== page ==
BLM educates public about its wilderness designation process
December 10, 2000
The way the Vermillion Basin area will be managed over the next few decades was the subject an open house sponsored by the Bureau of Land Management Thursday.
The BLM held to meeting to help people to find out more about the Preliminary Wilderness Character Inventory Evaluation the BLM completed on the Vermillion Basin area.
Maps and charts were passed around the room, discussed by BLM officials in an effort to better educate the public on the inventory and gain some additional public input.
A BLM team performed a study on the 81,028-acre area last summer. The study found most of the land met the BLM’s characteristics for wilderness.
According to John Husband, Director of the BLM’s Little Snake Field Office, the intent of the open house wasn’t to debate the wilderness classification or the pros and cons of wilderness, but to educate the public on the process taking place and give them an opportunity to point out any non-wilderness features the BLM may have missed.
The public has been asked to provide information on:
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The presence or condition of man-made structures or facilities.
Outstanding opportunities for solitude or primitive and unconfined recreation.
Supplemental values such as rare or endangered plants or animals, unique natural features, or scenic values.
Those who attended had several questions for BLM officials concerning the inventory.
Husband and other BLM officials explained that the study is in the infancy stages. Whether the land will be managed as wilderness, be left to be managed the way it is currently or somewhere in-between, won’t be made for some time.
Husband said the BLM hopes to have the initial inventory wrapped up in early 2001, baring any large oversight brought to light by the public. Once the inventory comment period is completed and the study has reached a conclusion, the BLM will accept comment on how the area should be managed.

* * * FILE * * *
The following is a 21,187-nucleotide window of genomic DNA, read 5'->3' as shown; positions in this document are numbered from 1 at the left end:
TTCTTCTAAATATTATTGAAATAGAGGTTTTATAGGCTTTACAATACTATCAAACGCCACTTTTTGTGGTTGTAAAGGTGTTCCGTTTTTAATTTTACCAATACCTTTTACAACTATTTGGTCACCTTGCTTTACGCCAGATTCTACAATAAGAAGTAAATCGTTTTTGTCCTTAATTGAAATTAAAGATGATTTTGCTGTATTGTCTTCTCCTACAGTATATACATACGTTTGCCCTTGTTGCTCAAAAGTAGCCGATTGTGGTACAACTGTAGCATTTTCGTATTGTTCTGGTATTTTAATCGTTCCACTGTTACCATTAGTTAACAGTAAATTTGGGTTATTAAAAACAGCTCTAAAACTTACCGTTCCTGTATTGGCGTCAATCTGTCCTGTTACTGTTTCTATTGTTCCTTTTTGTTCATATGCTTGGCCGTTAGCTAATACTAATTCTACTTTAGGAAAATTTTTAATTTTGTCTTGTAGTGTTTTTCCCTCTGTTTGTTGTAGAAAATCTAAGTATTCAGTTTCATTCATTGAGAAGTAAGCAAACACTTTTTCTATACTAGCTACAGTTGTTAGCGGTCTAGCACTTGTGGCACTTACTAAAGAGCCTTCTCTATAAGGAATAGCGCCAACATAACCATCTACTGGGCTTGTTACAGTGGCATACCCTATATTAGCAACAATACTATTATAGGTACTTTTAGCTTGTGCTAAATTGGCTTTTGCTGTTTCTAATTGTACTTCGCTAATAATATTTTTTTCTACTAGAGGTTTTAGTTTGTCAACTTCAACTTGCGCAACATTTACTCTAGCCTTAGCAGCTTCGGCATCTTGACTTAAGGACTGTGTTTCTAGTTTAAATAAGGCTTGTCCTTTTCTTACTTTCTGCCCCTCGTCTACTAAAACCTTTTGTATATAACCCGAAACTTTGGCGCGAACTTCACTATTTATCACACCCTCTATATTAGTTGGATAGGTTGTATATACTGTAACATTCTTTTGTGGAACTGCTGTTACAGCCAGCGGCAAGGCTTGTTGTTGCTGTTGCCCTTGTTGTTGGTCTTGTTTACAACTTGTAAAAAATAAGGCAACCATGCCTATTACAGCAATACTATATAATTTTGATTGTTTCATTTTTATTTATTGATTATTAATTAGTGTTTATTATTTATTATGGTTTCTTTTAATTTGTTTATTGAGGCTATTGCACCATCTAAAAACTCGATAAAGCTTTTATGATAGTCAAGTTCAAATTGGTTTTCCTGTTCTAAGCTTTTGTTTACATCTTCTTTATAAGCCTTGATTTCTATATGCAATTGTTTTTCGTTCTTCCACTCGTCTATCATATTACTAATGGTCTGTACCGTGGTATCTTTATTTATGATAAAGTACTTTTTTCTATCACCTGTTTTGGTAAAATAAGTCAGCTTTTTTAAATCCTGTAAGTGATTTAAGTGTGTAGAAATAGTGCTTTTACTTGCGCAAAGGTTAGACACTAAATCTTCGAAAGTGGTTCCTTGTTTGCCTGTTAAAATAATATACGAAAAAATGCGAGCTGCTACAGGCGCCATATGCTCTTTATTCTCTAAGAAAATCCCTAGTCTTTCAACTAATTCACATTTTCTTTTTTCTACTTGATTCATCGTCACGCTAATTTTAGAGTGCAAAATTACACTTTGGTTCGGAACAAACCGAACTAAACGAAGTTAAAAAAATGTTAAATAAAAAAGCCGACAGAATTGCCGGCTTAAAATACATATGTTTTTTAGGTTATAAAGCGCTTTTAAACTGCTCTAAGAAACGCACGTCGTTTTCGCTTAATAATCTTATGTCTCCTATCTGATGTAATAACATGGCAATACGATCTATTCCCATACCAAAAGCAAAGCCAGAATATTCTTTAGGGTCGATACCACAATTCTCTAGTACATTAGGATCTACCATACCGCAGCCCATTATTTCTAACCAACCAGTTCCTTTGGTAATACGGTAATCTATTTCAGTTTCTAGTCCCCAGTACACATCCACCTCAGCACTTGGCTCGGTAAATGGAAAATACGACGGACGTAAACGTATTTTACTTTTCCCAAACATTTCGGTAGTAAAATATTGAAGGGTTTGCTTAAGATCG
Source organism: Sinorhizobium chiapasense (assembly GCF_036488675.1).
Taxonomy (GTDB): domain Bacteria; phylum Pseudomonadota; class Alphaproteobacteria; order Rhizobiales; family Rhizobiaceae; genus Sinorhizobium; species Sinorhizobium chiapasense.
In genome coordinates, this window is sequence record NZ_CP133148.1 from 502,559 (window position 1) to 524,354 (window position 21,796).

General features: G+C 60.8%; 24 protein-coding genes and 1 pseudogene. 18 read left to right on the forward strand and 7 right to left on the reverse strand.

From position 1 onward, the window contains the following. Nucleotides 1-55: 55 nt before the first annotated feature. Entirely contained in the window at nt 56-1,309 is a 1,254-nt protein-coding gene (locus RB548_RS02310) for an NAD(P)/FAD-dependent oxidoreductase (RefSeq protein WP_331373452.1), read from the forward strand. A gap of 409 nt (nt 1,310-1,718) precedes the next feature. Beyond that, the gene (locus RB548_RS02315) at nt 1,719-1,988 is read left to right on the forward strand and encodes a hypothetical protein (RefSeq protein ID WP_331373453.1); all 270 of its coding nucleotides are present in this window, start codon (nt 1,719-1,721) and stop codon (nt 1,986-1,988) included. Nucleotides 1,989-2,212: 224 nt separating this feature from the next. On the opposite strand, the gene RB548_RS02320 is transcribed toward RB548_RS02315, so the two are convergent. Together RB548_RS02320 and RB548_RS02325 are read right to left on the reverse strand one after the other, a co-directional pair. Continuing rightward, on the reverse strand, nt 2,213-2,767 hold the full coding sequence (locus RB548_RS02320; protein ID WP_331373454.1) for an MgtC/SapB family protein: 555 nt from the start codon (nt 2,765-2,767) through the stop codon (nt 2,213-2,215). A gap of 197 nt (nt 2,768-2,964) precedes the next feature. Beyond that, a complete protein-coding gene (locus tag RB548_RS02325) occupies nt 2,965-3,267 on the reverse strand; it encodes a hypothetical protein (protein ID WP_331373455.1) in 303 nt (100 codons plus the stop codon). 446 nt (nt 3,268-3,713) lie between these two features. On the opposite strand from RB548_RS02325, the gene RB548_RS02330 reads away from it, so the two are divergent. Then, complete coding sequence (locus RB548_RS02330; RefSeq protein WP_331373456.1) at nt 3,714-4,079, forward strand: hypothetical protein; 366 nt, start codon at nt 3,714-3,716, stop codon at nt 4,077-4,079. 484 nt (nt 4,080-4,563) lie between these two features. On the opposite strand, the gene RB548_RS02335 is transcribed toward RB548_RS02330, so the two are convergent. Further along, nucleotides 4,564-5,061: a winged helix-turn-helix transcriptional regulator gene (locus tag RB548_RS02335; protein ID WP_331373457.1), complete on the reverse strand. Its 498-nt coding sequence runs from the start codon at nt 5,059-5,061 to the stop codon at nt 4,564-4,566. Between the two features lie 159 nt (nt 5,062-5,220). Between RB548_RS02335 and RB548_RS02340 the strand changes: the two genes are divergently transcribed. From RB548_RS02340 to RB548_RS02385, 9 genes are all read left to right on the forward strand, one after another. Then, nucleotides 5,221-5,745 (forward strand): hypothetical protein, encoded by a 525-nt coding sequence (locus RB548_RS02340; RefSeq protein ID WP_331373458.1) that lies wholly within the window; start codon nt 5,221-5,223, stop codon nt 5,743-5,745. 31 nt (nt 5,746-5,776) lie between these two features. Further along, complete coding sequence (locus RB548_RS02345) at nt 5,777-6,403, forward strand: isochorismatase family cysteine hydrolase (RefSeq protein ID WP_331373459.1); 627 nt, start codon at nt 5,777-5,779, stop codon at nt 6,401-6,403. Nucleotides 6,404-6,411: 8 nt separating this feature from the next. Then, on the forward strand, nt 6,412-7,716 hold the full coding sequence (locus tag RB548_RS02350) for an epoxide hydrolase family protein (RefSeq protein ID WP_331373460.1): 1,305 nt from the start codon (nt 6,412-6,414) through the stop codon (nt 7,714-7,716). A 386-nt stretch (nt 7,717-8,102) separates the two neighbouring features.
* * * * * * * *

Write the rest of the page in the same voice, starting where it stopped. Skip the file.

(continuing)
It is expected to take several years before a new plan is approved.
“The collected inventory information will be used when the Little Snake Field Office begins a Resource Management Plan amendment for the Vermillion Basin next year,” Husband said.
Two men whose recreational hobbies impact the land, but were not included in the study were off-road motorcycle riders, Pete Whitback and Neil Forsyth, from Hayden The two said they ride through many of the draws in the area and wanted the BLM to consider this in their inventory.
Husband said he would make a note of it and went over routes on the maps with the two.
Other people who attended concentrated more on learning about the inventory process.
Husband was pleased with the meeting, which more than 20 people attended, and believes the attendance demonstrated good public involvement in the process.
“I thought it was successful,” Husband said. “Not to many people were offering specific information on routes and man-made facilities in the area, but a lot of people were asking questions about the process.”
The BLM will accept written public comment on the study area until Dec. 29. Comments should be sent to the Bureau of Land Management, Little Snake Field Office, 455 Emerson St., Craig, CO 81625.
The next open house will be from 3 p.m. to 6 p.m. today at the Community Center in Maybell.